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Working Hours as a Risk Factor for Acute Myocardial Infarction in Japan: Case-Control Study
Shigeru Sokejima and Sadanobu Kagamimori
BMJ: British Medical Journal
Vol. 317, No. 7161 (Sep. 19, 1998), pp. 775-780
Published by: BMJ
Stable URL: http://www.jstor.org/stable/25180423
Page Count: 6
You can always find the topics here!Topics: Work hours, Myocardial infarction, Disease risks, Predisposing factors, Occupations, Working conditions, Coronary artery disease, Burnout, Body mass index, Mortality
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Objective: To clarify the extent to which working hours affect the risk of acute myocardial infarction, independent of established risk factors and occupational conditions. Design: Case-control study. Setting: University and general hospitals and routine medical examinations at workplaces in Japan. Subjects: Cases were 195 men aged 30-69 years admitted to hospital with acute myocardial infarction during 1990-3. Controls were 331 men matched at group level for age and occupation who were judged to be free of coronary heart diseases at routine medical examinations in the workplace. Main outcome measures: Odds ratios for myocardial infarction in relation to previous mean daily working hours in a month and changes in mean working hours during previous year. Results: Compared with men with mean working hours of > 7-9 hours, the odds ratio of acute myocardial infarction (adjusted for age and occupation) for men with working hours of > 11 hours was 2.44 (95% confidence interval 1.26 to 4.73) and for men with working hours of ≤7 hours was 3.07 (1.77 to 5.32). Compared with men who experienced an increase of ≤ 1 hour in mean working hours, the adjusted odds ratio of myocardial infarction for men who experienced an increase of > 3 hours was 2.53 (1.34 to 4.77). No appreciable change was observed when odds ratios were adjusted for established and psychosocial risk factors for myocardial infarction. Conclusion: There was a U shaped relation between the mean working hours and the risk of acute myocardial infarction. There also seemed to be a trend for the risk of infarction to increase with greater increases in mean working hours.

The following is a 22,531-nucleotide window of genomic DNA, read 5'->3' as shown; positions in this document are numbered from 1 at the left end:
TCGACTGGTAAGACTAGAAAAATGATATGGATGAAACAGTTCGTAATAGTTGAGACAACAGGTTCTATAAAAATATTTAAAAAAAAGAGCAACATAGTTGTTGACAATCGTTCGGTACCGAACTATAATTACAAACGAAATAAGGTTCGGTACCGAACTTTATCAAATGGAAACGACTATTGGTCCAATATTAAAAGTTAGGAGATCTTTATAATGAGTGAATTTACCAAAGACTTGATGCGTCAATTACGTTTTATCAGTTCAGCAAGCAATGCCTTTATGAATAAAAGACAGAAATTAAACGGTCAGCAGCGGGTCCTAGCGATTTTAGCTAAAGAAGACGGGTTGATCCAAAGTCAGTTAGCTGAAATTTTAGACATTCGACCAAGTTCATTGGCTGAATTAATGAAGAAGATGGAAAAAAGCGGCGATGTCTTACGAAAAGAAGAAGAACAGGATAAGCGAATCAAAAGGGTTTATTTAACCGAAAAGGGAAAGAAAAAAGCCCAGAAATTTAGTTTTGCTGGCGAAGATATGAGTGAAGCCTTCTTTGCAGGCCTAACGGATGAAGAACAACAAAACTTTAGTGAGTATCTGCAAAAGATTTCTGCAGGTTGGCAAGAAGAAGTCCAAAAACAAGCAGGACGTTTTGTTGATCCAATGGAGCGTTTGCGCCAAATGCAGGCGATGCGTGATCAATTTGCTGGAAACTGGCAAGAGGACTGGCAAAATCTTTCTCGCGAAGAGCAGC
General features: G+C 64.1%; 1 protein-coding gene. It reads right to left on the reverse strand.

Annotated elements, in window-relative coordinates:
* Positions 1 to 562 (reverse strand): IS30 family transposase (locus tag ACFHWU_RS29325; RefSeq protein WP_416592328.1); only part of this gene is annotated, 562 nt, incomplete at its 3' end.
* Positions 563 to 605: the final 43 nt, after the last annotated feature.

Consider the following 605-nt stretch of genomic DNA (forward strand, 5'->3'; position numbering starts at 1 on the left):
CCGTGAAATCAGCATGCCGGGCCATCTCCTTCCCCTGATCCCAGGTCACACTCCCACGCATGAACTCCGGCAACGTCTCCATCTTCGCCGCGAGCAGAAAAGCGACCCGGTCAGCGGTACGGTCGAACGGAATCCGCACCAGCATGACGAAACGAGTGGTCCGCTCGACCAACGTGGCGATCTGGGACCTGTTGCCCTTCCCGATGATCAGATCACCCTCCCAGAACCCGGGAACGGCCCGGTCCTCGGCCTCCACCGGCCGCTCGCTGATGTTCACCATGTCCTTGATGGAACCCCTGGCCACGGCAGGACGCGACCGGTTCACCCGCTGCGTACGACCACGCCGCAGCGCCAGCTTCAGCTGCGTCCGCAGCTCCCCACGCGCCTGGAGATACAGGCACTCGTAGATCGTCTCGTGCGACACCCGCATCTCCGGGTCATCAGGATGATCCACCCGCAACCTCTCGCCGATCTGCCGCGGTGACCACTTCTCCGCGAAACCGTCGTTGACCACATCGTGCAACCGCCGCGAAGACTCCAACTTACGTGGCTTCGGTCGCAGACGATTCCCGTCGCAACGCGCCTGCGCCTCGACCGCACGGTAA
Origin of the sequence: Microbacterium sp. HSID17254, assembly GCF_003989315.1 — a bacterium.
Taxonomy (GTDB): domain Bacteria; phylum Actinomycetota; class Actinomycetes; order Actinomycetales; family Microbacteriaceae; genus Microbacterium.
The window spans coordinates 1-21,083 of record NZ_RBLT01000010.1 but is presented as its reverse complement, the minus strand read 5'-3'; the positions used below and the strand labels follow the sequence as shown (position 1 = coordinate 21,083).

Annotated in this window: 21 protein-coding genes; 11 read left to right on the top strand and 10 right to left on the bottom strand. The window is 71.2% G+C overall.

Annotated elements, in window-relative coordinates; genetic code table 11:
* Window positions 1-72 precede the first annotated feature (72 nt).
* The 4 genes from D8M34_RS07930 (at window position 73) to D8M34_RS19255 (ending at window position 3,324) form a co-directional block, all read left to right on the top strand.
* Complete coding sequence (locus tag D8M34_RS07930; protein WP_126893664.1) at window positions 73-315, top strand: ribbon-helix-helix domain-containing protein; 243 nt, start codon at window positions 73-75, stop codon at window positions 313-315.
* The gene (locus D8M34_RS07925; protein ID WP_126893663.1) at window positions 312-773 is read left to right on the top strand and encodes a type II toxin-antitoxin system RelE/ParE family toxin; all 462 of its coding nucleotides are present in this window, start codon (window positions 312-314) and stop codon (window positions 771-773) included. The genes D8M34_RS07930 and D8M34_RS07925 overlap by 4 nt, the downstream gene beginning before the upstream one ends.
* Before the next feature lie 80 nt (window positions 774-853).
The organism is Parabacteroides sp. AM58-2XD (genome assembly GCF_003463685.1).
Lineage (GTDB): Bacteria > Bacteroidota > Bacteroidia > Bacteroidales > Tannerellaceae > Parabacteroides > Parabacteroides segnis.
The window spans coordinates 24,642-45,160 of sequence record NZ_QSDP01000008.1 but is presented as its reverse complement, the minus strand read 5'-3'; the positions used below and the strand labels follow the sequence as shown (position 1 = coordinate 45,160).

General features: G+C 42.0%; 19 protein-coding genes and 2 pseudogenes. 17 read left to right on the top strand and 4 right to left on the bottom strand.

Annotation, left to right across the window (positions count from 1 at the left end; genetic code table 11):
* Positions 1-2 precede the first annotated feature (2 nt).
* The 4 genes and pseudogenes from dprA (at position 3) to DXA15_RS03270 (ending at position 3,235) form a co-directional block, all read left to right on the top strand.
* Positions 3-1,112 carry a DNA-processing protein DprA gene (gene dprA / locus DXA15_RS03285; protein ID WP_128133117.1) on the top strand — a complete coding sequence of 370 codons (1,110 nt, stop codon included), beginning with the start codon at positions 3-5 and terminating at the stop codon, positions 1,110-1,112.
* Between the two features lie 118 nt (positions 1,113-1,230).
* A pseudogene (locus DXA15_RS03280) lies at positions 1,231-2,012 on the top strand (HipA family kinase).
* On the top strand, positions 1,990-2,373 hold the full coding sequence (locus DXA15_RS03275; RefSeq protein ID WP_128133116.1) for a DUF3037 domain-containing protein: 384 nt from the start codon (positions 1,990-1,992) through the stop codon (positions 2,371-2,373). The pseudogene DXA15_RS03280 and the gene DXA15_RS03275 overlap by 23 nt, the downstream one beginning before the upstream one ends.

BMJ: British Medical Journal © 1998 BMJ